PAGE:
No matter how vague your error messages are, at least they tell you something about the problem. Since there is no error message when your computer simply fails to start up, the user is often left scratching his head. There are many reasons why your computer may not start up; here are some of the most common solutions.
System restore: With some problems, like viruses or operating system errors, you may be able to fix the problem using a system restore point – even if your PC isn’t starting up. Depending on the model and manufacturer of your computer, it should come with a special system restore disk. Place that disk in the drive during start-up in order to access the system restore screen.
If you don’t have your system restore disk, then most PCs have a special button you can press at startup to access the menu. For example, many Dell laptops use the Ctrl+F11 keys. While you’re at this stage, you may also want to consider repairing your Windows operating system using ‘Startup Repair’ (in Windows 7 and Vista) or ‘Repair Installation’ (in Windows XP).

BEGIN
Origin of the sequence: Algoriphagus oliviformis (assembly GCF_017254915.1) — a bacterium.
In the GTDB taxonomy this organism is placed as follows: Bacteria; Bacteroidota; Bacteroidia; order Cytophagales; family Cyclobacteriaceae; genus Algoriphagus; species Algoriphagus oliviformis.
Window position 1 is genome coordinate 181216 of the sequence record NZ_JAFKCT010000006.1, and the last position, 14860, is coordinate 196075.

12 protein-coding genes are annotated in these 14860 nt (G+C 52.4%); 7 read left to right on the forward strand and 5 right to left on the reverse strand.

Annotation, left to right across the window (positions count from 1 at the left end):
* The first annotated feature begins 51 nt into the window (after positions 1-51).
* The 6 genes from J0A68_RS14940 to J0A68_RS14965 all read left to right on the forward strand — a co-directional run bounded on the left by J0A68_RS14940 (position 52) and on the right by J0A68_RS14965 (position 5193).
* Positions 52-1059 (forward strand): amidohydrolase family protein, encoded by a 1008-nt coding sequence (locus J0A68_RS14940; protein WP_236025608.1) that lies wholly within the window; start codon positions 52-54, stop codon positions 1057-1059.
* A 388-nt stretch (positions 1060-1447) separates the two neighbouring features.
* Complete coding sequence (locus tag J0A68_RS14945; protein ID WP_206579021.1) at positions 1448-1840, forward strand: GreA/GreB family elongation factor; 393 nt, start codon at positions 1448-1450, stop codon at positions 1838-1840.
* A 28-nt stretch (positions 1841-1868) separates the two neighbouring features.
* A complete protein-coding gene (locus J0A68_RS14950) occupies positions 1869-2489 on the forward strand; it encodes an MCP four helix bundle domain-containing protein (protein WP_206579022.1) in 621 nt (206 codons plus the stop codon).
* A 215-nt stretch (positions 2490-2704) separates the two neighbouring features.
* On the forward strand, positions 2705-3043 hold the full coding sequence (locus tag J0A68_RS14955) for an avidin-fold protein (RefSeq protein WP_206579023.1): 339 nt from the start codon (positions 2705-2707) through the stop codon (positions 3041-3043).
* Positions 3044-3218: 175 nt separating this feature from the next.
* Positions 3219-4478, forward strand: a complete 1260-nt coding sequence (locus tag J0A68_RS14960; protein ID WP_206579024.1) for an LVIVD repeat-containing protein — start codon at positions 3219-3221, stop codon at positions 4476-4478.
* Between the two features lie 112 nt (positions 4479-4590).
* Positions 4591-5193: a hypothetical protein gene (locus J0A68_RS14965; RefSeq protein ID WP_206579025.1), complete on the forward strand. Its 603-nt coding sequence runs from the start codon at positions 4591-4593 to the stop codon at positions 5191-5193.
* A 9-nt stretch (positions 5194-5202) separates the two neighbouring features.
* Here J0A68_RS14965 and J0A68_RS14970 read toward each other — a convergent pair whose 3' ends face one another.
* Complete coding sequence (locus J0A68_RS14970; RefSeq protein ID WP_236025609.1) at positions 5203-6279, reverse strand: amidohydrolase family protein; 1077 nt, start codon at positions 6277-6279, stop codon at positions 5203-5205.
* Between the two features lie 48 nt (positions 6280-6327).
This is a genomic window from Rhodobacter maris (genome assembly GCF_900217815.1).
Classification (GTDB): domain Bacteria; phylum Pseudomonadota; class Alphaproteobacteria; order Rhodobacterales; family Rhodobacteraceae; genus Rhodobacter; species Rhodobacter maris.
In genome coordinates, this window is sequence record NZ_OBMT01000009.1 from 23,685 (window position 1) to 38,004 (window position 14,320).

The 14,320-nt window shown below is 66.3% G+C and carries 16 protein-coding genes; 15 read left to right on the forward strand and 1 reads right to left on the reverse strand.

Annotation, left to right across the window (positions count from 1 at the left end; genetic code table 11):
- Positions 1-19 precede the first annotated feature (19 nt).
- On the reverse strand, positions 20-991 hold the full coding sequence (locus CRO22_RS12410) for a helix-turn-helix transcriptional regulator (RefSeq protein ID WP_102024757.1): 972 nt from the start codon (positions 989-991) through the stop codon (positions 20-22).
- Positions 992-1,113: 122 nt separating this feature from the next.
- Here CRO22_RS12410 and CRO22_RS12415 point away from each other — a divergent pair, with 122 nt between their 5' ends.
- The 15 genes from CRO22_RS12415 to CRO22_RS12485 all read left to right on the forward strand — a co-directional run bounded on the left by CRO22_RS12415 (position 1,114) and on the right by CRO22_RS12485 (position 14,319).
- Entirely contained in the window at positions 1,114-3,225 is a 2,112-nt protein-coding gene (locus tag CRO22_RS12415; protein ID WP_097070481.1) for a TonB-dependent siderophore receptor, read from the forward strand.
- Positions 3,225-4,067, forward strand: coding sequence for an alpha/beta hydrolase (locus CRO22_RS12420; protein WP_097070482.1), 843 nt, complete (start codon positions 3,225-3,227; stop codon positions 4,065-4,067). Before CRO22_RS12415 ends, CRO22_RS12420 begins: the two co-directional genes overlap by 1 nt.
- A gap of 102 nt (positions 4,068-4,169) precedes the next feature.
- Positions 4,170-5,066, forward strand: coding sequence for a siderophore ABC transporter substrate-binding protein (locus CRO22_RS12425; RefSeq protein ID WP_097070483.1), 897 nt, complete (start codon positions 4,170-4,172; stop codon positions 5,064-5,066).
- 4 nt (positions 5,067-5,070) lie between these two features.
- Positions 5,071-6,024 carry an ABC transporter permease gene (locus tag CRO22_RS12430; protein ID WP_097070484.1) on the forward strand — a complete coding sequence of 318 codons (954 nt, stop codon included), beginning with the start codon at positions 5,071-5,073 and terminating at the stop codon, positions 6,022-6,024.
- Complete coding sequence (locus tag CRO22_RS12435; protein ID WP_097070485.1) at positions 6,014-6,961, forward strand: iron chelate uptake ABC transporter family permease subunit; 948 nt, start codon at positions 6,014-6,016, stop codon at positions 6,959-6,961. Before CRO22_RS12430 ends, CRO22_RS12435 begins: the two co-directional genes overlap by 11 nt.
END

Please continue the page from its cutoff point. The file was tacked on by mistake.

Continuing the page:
Device error: Sometimes, a startup error will be the result of a new device or driver that you have recently installed. To make sure this isn’t the case, disconnect all unnecessary devices from your computer, and then try to start it up. At the very least, this will show you what isn’t causing the problem, which will help you down the road.
Power supply failure: Some PCs will start up, get past the BIOS screen, begin to load the operating system, and then suddenly shut down. If this is the case, then you may have a power supply issue. In the beginning stages of startup, your computer is not drawing on all its resources. Then, when the operating system starts up, it needs to rapidly access the hard drive, which could push an older power supply over the edge. Replacing a power supply isn’t as difficult as you may think, and you can usually get a decent replacement for under $100. Also keep in mind that sudden shut-down at any stage of the boot-up operation could indicate a power failure.
Safe Mode: Press F8 as Windows first begins to boot to enter safe mode. This will disable all sorts of functions that commonly cause problems for your PC. Sometimes, you won’t even need to fix anything after starting in safe mode: a simple reboot into the normal mode of Windows should clear the problem up. In safe mode, you can also use system restore to undo any recent changes you may have made.

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